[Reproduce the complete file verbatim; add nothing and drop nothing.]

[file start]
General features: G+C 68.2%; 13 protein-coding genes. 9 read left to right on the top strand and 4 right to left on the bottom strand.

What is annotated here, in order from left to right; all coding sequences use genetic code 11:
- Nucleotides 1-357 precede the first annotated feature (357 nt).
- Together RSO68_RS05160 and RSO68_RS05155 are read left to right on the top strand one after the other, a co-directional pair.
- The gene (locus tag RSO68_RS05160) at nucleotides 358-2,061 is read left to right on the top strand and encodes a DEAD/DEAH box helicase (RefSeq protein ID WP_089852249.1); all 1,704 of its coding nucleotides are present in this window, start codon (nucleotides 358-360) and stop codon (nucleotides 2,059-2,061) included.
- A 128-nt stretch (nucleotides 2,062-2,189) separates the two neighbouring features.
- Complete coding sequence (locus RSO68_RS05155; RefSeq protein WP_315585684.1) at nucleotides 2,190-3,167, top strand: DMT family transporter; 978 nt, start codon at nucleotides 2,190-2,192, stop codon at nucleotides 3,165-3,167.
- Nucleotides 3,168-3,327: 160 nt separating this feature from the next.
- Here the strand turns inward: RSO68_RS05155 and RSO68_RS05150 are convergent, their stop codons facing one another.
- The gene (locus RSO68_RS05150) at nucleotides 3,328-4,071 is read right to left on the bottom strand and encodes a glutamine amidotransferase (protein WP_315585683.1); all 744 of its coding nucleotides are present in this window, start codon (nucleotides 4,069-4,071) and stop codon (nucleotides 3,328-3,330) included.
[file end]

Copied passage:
General features: G+C 68.2%; 13 protein-coding genes. 9 read left to right on the top strand and 4 right to left on the bottom strand.

What is annotated here, in order from left to right; all coding sequences use genetic code 11:
- Nucleotides 1-357 precede the first annotated feature (357 nt).
- Together RSO68_RS05160 and RSO68_RS05155 are read left to right on the top strand one after the other, a co-directional pair.
- The gene (locus tag RSO68_RS05160) at nucleotides 358-2,061 is read left to right on the top strand and encodes a DEAD/DEAH box helicase (RefSeq protein ID WP_089852249.1); all 1,704 of its coding nucleotides are present in this window, start codon (nucleotides 358-360) and stop codon (nucleotides 2,059-2,061) included.
- A 128-nt stretch (nucleotides 2,062-2,189) separates the two neighbouring features.
- Complete coding sequence (locus RSO68_RS05155; RefSeq protein WP_315585684.1) at nucleotides 2,190-3,167, top strand: DMT family transporter; 978 nt, start codon at nucleotides 2,190-2,192, stop codon at nucleotides 3,165-3,167.
- Nucleotides 3,168-3,327: 160 nt separating this feature from the next.
- Here the strand turns inward: RSO68_RS05155 and RSO68_RS05150 are convergent, their stop codons facing one another.
- The gene (locus RSO68_RS05150) at nucleotides 3,328-4,071 is read right to left on the bottom strand and encodes a glutamine amidotransferase (protein WP_315585683.1); all 744 of its coding nucleotides are present in this window, start codon (nucleotides 4,069-4,071) and stop codon (nucleotides 3,328-3,330) included.